Veterans Day Marked with Legislative Pushes from Lawmakers, Administration
Secretary of State John Kerry marked Veterans Day by making a plug for a United Nations treaty, while one senator is marking the day with a plug for a homeless veterans bill he wants the House to take up.
"Putting on a uniform and leaving your family behind to serve your country creates a lifelong bond among veterans. Veterans fight for their fellow vets and measure commitment in actions, not just words. That is another reason why I join Secretary Shinseki in urging the United States Senate to approve the Disabilities Treaty, so that our wounded warriors are able to work, travel, and live abroad with the same dignity and respect they enjoy at home," Kerry said in a statement.
The treaty establishes a new international entity, the Committee on the Rights of Persons with Disabilities, which will consist of a maximum 18 “experts.” Countries will answer to the committee on everything from statistics collection to national implementation and monitoring. One article in the treaty states that “children with disabilities shall be registered immediately after birth.” Other articles stipulate that the “best interests of the child” as determined by the state should be a primary consideration in all matters concerning the disabled. Opponents include groups against abortion and homeschooling associations.
"I am also particularly mindful of the meaning of Veterans Day for the State Department. It’s been said that 'war represents a failure of diplomacy.' The State Department is committed to advancing diplomacy, day in and day out, so that if and when we have to send young Americans into harm’s way, it is only because we have exhausted all other options," Kerry continued.
Defense Secretary Chuck Hagel said "every generation has faced its own set of challenges, but the millions of men and women who have served in the United States Armed Forces are united by their common duty and uncommon courage."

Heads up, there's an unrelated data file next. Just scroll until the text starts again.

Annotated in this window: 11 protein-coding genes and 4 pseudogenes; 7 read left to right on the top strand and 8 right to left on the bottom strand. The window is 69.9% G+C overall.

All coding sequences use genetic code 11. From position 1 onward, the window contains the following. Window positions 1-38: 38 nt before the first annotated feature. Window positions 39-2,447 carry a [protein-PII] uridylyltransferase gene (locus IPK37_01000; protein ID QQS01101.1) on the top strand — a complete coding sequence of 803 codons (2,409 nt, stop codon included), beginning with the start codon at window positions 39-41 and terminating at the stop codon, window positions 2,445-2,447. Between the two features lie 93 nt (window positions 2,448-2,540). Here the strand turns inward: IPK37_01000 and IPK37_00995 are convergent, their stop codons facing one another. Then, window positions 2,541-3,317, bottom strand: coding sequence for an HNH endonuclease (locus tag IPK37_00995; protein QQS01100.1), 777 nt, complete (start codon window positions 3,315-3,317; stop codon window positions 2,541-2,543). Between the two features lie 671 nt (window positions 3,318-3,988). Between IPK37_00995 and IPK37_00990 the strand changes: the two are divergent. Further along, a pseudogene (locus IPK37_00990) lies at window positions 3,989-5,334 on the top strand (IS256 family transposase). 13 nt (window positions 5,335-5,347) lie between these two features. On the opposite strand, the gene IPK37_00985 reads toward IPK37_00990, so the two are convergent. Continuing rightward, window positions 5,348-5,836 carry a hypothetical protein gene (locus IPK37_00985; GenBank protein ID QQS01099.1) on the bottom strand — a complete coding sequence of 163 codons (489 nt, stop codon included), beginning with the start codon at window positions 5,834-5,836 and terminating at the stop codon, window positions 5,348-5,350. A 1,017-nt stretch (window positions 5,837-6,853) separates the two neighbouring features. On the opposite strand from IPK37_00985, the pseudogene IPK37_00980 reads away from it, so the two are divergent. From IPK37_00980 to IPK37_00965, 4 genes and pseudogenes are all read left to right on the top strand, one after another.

"Veterans Day is equally important for non-veterans, because it is an opportunity for the American people to learn more about the great sacrifices that have been made on their behalf – especially during the past twelve years of war," Hagel added. "The United States is now winding down the longest period of sustained combat in our history, but America's obligations to those who answered the call to serve are only beginning."
Still in their home districts from recess, House members planned to mark the day in hometown events. Rep. Sheila Jackson Lee (D-Texas) planned an afternoon event at the Buffalo Soldiers National Museum in Houston. D.C. Del. Eleanor Holmes Norton (D) will commemorate Veterans Day by laying a wreath at the African American Civil War Memorial with Mayor Vincent Gray. At the commemoration, Norton will honor two of the original Tuskegee Airmen who are D.C. residents. She will present the Congressional Gold Medal, now expanded to include the ground crew and all original members of the Tuskegee Airmen experience, to Major Louis Anderson, and she will honor William Fauntroy, Jr., who was recognized at the 2007 ceremony where the Tuskegee Airmen were collectively awarded the Congressional Gold Medal.
"Norton and Mayor Gray will cite the sacrifice of D.C. veterans as a mandate to build on the recent struggle to free D.C.’s budget from the federal budget fight until budget autonomy for the District is achieved," Norton's office added.
Sen. Richard Blumenthal (D-Conn.) planned to appear at the South Park Inn, a homeless shelter in Hartford, to call for House action on the Helping Homeless Veterans Act, which passed the Senate by unanimous consent last week.
The bill includes as a homeless veteran, for purposes of eligibility for benefits through the Department of Veterans Affairs, a veteran or veteran's family fleeing domestic or dating violence, sexual assault, stalking, or other dangerous or life-threatening conditions in the current housing situation, including where the health and safety of children are jeopardized, there is no other residence, and there is a lack of resources or support networks to obtain other permanent housing, according to the Congressional Research Service summary.
President Obama hosted a breakfast for veterans and participated in a wreath-laying ceremony at Arlington National Cemetery.
“This Veterans Day I hope we are each reminded to value the freedoms and way of life these brave Americans fought to secure," said Senate Minority Whip John Cornyn (R-Texas). "And I hope we can show our gratitude and support to our veterans and the greater military community, not just on Veterans Day, but on every day of the year.”